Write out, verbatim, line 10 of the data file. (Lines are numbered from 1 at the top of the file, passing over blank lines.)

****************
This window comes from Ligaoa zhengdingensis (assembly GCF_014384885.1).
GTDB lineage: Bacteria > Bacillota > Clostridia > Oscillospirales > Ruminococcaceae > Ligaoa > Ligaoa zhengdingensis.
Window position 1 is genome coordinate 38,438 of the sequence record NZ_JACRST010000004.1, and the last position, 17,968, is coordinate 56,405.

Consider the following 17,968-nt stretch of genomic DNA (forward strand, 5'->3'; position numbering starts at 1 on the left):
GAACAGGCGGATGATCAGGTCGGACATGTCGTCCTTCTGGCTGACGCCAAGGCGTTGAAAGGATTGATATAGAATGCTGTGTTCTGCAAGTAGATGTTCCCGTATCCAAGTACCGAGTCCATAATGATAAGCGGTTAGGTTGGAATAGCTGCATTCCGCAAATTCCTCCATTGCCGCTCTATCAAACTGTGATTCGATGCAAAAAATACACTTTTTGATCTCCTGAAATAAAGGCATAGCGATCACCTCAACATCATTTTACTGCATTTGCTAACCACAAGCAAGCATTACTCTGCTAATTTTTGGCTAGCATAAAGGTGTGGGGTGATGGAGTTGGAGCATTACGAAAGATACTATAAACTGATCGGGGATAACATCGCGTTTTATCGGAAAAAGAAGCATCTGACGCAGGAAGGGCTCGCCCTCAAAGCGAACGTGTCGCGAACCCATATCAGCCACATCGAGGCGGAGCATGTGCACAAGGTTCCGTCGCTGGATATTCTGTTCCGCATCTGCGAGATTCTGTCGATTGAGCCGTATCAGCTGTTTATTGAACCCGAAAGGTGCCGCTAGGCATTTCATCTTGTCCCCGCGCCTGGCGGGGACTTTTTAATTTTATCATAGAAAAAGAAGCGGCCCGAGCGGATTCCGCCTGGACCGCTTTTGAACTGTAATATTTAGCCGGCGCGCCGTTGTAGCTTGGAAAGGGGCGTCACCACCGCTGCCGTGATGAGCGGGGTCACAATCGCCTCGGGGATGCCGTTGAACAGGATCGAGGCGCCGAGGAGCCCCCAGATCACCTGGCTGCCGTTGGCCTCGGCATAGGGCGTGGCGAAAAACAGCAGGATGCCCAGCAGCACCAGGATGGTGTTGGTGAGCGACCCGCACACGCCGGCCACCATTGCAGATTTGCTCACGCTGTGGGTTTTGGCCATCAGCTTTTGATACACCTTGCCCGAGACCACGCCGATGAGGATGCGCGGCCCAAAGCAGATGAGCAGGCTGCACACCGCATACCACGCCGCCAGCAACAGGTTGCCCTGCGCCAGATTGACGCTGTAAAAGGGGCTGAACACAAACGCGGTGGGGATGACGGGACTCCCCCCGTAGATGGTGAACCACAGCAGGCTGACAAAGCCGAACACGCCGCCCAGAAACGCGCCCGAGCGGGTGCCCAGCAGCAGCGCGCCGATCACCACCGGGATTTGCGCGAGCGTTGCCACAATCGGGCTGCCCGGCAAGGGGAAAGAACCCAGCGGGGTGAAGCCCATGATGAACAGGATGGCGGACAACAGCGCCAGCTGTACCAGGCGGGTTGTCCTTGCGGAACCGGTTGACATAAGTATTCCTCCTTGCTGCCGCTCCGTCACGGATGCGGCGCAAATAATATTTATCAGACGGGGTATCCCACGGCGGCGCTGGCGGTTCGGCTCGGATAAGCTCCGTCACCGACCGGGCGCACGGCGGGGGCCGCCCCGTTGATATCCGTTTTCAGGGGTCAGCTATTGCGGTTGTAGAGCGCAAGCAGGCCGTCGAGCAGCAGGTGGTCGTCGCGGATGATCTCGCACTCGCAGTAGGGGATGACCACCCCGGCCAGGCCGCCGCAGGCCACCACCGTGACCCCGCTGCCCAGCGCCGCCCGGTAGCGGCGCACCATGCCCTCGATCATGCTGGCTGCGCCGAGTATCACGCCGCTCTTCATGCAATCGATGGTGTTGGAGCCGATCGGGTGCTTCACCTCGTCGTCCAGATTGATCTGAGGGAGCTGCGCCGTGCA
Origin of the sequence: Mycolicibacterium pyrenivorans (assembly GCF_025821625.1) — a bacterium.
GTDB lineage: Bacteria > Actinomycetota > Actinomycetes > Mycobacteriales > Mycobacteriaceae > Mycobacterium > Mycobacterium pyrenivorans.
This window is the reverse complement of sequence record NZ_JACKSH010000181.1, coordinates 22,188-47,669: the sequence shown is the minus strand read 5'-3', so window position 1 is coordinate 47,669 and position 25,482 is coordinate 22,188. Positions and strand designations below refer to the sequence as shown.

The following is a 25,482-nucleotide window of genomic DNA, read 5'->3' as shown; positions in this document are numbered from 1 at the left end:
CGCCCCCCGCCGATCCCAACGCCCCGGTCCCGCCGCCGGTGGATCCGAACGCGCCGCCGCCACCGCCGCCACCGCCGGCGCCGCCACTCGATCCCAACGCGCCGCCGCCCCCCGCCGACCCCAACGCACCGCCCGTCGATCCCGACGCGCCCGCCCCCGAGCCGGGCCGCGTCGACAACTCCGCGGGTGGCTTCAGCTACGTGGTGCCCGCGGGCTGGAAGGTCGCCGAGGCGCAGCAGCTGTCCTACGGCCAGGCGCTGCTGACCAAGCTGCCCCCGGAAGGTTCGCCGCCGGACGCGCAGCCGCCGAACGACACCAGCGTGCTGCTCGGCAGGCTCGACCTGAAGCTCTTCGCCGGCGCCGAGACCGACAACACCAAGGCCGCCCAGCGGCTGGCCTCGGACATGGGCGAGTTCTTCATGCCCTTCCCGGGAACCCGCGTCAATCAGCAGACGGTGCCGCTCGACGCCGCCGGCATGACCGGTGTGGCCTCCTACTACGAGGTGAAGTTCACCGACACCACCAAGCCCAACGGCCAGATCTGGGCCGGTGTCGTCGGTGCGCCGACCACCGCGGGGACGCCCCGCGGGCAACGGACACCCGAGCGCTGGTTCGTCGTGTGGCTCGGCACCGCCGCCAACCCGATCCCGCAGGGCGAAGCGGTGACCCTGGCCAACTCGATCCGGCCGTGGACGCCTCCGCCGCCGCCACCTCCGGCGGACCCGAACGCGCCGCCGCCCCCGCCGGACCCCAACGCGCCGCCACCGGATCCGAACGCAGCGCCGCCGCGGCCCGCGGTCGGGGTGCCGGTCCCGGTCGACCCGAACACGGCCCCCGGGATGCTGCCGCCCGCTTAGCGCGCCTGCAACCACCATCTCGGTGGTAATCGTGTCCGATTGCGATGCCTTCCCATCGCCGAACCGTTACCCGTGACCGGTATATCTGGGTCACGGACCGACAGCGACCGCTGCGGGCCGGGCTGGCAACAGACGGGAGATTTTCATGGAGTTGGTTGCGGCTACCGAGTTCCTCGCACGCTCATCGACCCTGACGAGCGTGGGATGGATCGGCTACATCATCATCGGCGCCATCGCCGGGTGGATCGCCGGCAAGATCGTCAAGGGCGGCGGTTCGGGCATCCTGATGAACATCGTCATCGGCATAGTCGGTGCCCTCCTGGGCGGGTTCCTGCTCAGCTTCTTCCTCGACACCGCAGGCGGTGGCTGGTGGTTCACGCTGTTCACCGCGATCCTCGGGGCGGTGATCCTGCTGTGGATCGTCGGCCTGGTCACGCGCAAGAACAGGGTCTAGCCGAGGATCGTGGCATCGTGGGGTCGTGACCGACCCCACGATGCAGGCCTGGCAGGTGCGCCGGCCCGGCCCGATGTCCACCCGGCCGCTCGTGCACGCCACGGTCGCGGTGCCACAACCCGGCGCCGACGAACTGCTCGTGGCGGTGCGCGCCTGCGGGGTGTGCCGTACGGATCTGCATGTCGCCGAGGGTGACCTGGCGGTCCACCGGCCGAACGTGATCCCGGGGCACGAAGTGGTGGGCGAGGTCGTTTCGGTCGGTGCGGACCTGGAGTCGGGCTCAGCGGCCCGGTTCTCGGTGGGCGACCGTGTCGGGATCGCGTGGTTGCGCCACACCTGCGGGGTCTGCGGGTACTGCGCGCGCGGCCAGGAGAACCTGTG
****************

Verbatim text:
CGCCCCCCGCCGATCCCAACGCCCCGGTCCCGCCGCCGGTGGATCCGAACGCGCCGCCGCCACCGCCGCCACCGCCGGCGCCGCCACTCGATCCCAACGCGCCGCCGCCCCCCGCCGACCCCAACGCACCGCCCGTCGATCCCGACGCGCCCGCCCCCGAGCCGGGCCGCGTCGACAACTCCGCGGGTGGCTTCAGCTACGTGGTGCCCGCGGGCTGGAAGGTCGCCGAGGCGCAGCAGCTGTCCTACGGCCAGGCGCTGCTGACCAAGCTGCCCCCGGAAGGTTCGCCGCCGGACGCGCAGCCGCCGAACGACACCAGCGTGCTGCTCGGCAGGCTCGACCTGAAGCTCTTCGCCGGCGCCGAGACCGACAACACCAAGGCCGCCCAGCGGCTGGCCTCGGACATGGGCGAGTTCTTCATGCCCTTCCCGGGAACCCGCGTCAATCAGCAGACGGTGCCGCTCGACGCCGCCGGCATGACCGGTGTGGCCTCCTACTACGAGGTGAAGTTCACCGACACCACCAAGCCCAACGGCCAGATCTGGGCCGGTGTCGTCGGTGCGCCGACCACCGCGGGGACGCCCCGCGGGCAACGGACACCCGAGCGCTGGTTCGTCGTGTGGCTCGGCACCGCCGCCAACCCGATCCCGCAGGGCGAAGCGGTGACCCTGGCCAACTCGATCCGGCCGTGGACGCCTCCGCCGCCGCCACCTCCGGCGGACCCGAACGCGCCGCCGCCCCCGCCGGACCCCAACGCGCCGCCACCGGATCCGAACGCAGCGCCGCCGCGGCCCGCGGTCGGGGTGCCGGTCCCGGTCGACCCGAACACGGCCCCCGGGATGCTGCCGCCCGCTTAGCGCGCCTGCAACCACCATCTCGGTGGTAATCGTGTCCGATTGCGATGCCTTCCCATCGCCGAACCGTTACCCGTGACCGGTATATCTGGGTCACGGACCGACAGCGACCGCTGCGGGCCGGGCTGGCAACAGACGGGAGATTTTCATGGAGTTGGTTGCGGCTACCGAGTTCCTCGCACGCTCATCGACCCTGACGAGCGTGGGATGGATCGGCTACATCATCATCGGCGCCATCGCCGGGTGGATCGCCGGCAAGATCGTCAAGGGCGGCGGTTCGGGCATCCTGATGAACATCGTCATCGGCATAGTCGGTGCCCTCCTGGGCGGGTTCCTGCTCAGCTTCTTCCTCGACACCGCAGGCGGTGGCTGGTGGTTCACGCTGTTCACCGCGATCCTCGGGGCGGTGATCCTGCTGTGGATCGTCGGCCTGGTCACGCGCAAGAACAGGGTCTAGCCGAGGATCGTGGCATCGTGGGGTCGTGACCGACCCCACGATGCAGGCCTGGCAGGTGCGCCGGCCCGGCCCGATGTCCACCCGGCCGCTCGTGCACGCCACGGTCGCGGTGCCACAACCCGGCGCCGACGAACTGCTCGTGGCGGTGCGCGCCTGCGGGGTGTGCCGTACGGATCTGCATGTCGCCGAGGGTGACCTGGCGGTCCACCGGCCGAACGTGATCCCGGGGCACGAAGTGGTGGGCGAGGTCGTTTCGGTCGGTGCGGACCTGGAGTCGGGCTCAGCGGCCCGGTTCTCGGTGGGCGACCGTGTCGGGATCGCGTGGTTGCGCCACACCTGCGGGGTCTGCGGGTACTGCGCGCGCGGCCAGGAGAACCTGTG